Sir Roy: Barbados must clear its name in Nigeria students saga

BRIDGETOWN – Government may have to do some damage control to clear Barbados’ name in light of the controversy surrounding the Nigeria Delta Youth Empowerment Programme.Senator Sir Roy Trotman made the suggestion yesterday as he urged Government to look to see how it could capitalise on heightened interest in education by foreign students and, at the same time, be wary of those with less than honourableintentions. “We have to be careful of any vultures that there might be in the surrounding landscapes,” he warned.

“There will be people who will try to take shortcuts and try to zero in on the wallets and would not have too much of a care regarding the level of bad effect that all of this might have on our publics. I therefore would like to urge that the rumourswhich there were surrounding the Nigerian experience, that those records, as much as can be done, are put clear and that we ensure that those persons when they come to Barbados are able to see Barbados as an example of business always being done in a transparent manner.”

Close to 90 Nigerian students arrived in Barbados last December under the programme to pursue a nine-month study course in tourism and agriculture studies at the Barbados Community College. The programme hit a snag almost immediately when a group of the students went public with complaints about poor accommodation, bad food and a lack of water at the Casa Grande Hotel in St Philip where they were staying. Another group of the students subsequently went to the media saying that the complaints were fabricated. Thirteen of the students were ordered back home but only five have so far left. There were also allegations that the funds for the programme were mismanaged.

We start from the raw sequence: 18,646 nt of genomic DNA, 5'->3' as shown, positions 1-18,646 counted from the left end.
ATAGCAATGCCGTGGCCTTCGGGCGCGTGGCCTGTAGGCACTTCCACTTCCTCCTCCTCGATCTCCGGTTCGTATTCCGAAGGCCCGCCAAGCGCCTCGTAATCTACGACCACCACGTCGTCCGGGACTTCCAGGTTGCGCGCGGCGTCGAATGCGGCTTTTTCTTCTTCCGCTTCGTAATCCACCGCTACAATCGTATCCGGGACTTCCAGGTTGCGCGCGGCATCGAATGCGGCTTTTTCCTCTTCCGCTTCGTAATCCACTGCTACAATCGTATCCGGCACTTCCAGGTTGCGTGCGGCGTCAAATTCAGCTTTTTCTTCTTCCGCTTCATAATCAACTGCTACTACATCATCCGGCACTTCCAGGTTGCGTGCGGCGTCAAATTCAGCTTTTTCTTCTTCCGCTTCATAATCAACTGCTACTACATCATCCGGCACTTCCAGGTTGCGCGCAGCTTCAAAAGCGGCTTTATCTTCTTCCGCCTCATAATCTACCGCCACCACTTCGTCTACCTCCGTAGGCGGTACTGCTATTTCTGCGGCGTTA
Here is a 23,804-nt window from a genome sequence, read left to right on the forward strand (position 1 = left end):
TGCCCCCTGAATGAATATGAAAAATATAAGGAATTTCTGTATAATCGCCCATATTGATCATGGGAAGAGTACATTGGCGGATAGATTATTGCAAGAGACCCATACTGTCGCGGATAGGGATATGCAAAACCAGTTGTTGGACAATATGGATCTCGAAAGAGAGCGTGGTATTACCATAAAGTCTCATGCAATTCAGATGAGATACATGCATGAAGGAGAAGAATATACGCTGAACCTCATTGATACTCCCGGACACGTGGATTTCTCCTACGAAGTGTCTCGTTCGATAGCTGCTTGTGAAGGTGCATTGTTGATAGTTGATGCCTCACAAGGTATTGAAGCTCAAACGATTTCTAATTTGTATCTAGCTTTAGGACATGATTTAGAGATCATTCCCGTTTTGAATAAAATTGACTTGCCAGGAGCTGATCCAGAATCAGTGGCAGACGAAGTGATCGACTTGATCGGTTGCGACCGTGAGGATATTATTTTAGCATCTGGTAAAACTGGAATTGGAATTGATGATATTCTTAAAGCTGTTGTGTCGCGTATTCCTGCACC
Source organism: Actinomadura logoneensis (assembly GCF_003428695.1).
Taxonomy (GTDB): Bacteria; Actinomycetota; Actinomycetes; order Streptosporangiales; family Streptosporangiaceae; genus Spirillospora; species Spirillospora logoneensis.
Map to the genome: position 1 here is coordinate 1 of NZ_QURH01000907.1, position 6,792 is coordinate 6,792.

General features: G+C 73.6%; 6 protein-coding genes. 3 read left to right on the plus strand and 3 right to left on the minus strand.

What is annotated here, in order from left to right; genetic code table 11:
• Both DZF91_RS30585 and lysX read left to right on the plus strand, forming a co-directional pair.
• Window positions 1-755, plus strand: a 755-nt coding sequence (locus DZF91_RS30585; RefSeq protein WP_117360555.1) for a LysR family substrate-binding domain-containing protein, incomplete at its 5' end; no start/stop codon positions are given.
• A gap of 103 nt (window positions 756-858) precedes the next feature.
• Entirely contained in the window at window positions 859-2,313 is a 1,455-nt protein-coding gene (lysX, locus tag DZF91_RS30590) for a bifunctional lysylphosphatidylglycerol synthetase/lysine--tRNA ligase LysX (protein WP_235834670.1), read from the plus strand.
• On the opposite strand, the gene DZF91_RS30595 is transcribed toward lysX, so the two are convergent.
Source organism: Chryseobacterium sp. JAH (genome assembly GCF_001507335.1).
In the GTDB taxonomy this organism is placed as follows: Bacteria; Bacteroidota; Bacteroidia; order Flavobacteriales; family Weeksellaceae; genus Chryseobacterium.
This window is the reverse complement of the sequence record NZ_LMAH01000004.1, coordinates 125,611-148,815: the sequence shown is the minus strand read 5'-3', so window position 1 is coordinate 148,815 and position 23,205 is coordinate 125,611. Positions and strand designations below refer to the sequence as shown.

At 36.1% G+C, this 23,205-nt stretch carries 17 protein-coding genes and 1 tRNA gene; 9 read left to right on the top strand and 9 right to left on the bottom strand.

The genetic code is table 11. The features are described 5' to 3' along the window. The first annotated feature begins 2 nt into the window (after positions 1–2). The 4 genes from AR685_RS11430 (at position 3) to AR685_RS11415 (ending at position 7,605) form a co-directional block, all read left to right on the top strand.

Despite those troubles, Sir Roy contended that Barbados could capitalise on the interest of foreign students in this country’s education system. Although not going into details, he said he had been made aware a few weeks ago about interest in using Barbados as a centre for students from Nigeria to be educated.”That is but one of those areas where work of that sort can be done . . . Other countries are willing to capitalise on our educational infrastructure. The question really for us, is whether we are prepared to do so for ourselves,” Sir Roy probed. The veteran trade union leader said the BWU had also been approached by persons interested in using its facilities for training hundreds of people in the areas of aeronautics and avionics. (Adapted from Barbados Today).

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